The dangers that future climate change poses to physical, biological, and economic systems are accounted for in analyses of risk and increasingly figure in decision-making about responses to climate change. Yet the potential cultural and social impacts of climate change have scarcely been considered. In this article we bring the risks climate change poses to cultures and social systems into consideration through a focus on places—those local material and symbolic contexts that give meaning and value to peoples' lives. By way of examples, the article reviews evidence on the observed and projected impacts of climate change on the Arctic and Pacific island atoll nations. It shows that impacts may result in the loss of many unique natural and cultural components of these places. We then argue that the risk of irreversible loss of places needs to be factored into decision-making on climate change. The article then suggests ways forward in decision-making that recognizes these non-market and non-instrumental metrics of risk, based on principles of justice and recognition of individual and community identity.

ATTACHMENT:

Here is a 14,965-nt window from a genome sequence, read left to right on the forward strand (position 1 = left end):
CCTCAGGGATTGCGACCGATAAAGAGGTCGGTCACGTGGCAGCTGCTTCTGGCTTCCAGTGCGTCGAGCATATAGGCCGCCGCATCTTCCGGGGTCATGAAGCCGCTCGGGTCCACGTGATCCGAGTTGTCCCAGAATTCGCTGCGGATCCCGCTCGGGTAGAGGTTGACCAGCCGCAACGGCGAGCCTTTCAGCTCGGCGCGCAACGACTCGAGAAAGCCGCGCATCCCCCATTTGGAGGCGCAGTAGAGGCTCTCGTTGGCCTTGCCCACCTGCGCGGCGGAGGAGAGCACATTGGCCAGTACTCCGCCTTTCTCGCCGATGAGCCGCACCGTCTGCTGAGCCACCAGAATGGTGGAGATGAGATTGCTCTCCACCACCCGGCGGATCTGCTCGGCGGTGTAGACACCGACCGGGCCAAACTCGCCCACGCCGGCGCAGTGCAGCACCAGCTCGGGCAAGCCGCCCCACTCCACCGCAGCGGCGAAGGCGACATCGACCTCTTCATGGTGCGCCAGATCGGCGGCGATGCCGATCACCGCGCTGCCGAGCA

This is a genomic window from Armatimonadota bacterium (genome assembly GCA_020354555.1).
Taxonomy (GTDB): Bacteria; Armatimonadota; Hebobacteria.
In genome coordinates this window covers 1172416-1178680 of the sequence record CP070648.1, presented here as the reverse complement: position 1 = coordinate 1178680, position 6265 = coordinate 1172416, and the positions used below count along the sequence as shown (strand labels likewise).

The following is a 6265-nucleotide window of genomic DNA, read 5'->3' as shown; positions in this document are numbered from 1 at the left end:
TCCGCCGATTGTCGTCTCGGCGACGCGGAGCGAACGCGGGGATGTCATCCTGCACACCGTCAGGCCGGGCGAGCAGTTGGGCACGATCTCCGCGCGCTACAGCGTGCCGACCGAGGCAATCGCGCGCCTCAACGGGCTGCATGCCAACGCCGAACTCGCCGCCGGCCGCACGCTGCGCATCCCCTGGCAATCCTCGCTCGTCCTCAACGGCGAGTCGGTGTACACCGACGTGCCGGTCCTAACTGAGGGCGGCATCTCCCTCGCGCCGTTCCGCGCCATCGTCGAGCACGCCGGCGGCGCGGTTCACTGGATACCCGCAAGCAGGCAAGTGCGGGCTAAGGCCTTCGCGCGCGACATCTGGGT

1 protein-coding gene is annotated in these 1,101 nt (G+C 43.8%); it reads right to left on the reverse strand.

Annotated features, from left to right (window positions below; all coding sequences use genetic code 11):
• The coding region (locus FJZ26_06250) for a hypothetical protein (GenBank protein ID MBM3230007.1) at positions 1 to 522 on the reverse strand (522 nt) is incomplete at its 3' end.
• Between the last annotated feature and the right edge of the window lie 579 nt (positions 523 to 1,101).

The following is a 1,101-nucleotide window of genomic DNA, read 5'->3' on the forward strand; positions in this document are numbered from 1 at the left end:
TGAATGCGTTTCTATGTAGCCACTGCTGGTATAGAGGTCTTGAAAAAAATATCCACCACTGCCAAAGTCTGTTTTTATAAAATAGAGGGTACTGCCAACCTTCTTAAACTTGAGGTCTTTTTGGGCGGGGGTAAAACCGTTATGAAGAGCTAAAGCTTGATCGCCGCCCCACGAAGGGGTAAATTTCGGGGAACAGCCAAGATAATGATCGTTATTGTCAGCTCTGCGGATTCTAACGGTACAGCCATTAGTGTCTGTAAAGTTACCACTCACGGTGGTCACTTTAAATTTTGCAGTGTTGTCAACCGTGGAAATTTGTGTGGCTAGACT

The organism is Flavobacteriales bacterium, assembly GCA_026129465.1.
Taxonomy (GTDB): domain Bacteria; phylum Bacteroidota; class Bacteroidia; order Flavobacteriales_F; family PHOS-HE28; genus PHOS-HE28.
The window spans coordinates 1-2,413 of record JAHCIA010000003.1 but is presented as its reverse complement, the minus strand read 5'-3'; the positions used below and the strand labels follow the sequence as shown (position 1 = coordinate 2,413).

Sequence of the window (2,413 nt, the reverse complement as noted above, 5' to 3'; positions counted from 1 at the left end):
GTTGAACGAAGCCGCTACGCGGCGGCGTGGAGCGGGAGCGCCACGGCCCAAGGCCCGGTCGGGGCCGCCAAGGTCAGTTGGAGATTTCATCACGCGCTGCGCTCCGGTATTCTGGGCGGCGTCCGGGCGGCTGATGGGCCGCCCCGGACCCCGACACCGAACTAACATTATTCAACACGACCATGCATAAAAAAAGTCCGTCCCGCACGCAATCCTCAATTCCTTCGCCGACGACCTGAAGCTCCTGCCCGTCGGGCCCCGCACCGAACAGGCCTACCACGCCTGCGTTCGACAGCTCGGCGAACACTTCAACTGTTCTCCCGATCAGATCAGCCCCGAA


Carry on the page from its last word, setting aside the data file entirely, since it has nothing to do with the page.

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Author notes

* This work was supported by NERC, ESRC and EPSRC grants to the Tyndall Centre for Climate Change Research in the UK; an Australian Research Council Fellowship, and a Dean's Visiting Fellowship at the University of Melbourne. We thank three anonymous reviewers for constructive comments and pay tribute to the late Steve Schneider, who first suggested we write this article.